Life & Love

Misty Copeland’s 2 Favorite Exercises to Do Anywhere, Anytime


Intent on making 2017 your Best Year Ever? We can help with that, thanks to our 2017 Coach of the Month series. This April, ABT Principal Dancer Misty Copeland shares some tips from her just-released fitness and nutrition guide, Ballerina Body: Dancing and Eating Your Way to a Leaner, Stronger, and More Graceful You. In her last installment for the month—each one an excerpt from the bookshe reveals the do-anywhere, anytime exercises she loves.

This has become one of my favorite exercises. When you get into your groove and really activate the right muscles, you feel like you can jump from any position, or even fly. Ha!

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Both Posting and the Torso Turn (following) can be done at any time of day. A few repetitions at a time can be enough. Never force this or any other movements or exercises. This exercise is like posting to the trot on a horse (the up-and-down motion riders use in rhythm with a horse’s trot), but you do it while sitting in a firm, stable chair.


  • Sit with your feet well planted on the floor, parallel, about hip distance from each other. The hands may rest, palms down, on the thighs, with arms relaxed, while you maintain good posture.
  • Gently press the soles of your feet (even inside shoes) firmly against the floor.
  • Find what my floor barre instructor, Marjorie Liebert, likes to call the bookends (the sides of the body running from your armpits to the outside of your heels). Feel energy from the bookends evenly pulling toward each other. Imagine that you’re holding the body as bookends supporting a row of books. If this is too large an area to identify, first begin with the sides of the pelvis and upper thighs. The legs and inner thighs (adductors) should remain parallel and symmetrical. We strive for symmetry, as much as possible. This will encourage good posture as well.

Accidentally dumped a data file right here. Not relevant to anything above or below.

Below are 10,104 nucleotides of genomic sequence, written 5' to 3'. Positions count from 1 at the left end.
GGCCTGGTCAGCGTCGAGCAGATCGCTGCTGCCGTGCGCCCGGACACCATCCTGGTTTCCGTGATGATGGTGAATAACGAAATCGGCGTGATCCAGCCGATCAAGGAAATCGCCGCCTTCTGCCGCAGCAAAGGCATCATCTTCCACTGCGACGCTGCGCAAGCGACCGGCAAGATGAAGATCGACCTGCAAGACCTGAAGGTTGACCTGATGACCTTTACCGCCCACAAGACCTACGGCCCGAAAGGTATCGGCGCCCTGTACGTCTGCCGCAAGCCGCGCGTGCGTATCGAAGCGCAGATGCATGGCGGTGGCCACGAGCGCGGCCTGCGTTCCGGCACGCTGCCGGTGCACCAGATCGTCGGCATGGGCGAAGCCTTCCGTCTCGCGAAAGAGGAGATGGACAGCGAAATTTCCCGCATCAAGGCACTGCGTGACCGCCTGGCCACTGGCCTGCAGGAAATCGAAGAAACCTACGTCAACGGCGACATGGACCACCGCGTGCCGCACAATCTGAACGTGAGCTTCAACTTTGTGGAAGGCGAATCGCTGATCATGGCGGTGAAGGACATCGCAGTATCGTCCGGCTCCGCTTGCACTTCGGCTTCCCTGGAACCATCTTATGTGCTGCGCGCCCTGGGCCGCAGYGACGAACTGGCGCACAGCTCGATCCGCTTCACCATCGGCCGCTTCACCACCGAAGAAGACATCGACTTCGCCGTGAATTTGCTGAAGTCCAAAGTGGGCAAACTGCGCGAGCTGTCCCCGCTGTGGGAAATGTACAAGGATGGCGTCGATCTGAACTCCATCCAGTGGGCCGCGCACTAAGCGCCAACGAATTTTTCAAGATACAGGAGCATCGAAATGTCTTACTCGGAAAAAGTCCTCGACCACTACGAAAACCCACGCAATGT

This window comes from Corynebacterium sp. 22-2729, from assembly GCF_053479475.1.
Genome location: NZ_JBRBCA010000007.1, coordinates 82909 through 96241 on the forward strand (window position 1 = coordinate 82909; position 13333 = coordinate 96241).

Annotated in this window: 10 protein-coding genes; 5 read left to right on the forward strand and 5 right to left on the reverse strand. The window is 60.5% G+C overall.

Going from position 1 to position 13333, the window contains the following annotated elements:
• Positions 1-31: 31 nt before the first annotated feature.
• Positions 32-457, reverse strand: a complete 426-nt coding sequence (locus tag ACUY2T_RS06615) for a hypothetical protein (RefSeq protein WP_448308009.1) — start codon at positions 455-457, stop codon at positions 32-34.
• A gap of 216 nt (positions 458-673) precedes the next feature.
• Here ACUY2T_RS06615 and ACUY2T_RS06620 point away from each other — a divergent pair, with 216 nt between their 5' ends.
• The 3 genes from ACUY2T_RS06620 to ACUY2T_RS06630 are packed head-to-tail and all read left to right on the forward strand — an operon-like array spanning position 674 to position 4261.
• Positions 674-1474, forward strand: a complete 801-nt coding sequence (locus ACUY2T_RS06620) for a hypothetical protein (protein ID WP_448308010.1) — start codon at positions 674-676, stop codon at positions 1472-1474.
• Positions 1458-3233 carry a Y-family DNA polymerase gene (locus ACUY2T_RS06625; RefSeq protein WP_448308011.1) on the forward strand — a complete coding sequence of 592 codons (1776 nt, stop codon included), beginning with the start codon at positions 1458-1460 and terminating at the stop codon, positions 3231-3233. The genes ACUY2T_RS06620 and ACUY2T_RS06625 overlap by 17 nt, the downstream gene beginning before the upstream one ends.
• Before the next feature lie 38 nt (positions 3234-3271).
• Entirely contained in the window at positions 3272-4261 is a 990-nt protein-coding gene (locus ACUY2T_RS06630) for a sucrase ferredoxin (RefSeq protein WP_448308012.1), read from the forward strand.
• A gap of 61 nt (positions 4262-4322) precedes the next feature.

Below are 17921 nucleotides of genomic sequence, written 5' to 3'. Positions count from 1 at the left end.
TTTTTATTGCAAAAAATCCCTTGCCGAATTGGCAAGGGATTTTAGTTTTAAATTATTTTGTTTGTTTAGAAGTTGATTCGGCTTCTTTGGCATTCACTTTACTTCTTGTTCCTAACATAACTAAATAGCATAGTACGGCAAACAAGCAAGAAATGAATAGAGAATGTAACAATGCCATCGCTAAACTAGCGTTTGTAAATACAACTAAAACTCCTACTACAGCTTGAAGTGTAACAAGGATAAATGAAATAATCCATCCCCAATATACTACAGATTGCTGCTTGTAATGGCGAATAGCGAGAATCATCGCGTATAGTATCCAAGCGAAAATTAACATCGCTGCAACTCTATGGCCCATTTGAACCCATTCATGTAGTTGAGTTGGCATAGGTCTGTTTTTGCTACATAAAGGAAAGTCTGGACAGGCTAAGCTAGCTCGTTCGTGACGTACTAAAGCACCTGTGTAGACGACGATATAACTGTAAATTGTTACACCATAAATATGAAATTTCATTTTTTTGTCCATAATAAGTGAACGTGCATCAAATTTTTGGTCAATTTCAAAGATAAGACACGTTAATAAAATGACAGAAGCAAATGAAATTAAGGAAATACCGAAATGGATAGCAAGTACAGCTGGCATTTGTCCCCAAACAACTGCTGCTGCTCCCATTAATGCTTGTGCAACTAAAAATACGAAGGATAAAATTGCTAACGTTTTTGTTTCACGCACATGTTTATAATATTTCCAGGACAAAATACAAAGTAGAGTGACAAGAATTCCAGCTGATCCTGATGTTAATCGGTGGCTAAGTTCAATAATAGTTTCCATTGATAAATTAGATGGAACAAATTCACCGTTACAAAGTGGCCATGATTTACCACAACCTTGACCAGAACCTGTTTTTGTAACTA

• Once you’re in this position, it is easier to squeeze the hamstrings gently toward each other and release, repeatedly, without igniting the tuck-under muscles (gluteus maximus), as we do not want to tuck under. The squeeze should bring you up on the chair and release you down as you let go, like posting on a horse. Isolating these muscles can serve you well for pretty much everything, whether you’re dancing, playing a sport, walking, or simply sitting. It directs energy to the hamstrings, which radiates to the rest of the body, including lifting the glutes. Here’s a more advanced approach to sitting up without having to bend the knees, then straighten them. But do not try this too early in your workout journey, as sitting and lying down this way is more difficult than any of the exercises.


  • Hold your back strong without disrupting or bending anywhere but at the hip.
  • Hold your arms out at your sides on the floor, hands a bit above your shoulders, with your palms facing down.
  • Keep your knees straight as you use your arms and the backs of your legs to press into the floor, with your energy going through the floor and out of your feet.
  • As you lift your chest up toward the ceiling, propelling your torso to come off the floor and forward to sitting, try not to release at the rib cage or the waist (no arching or collapsing the spine). The same is done in reverse as you lie down.


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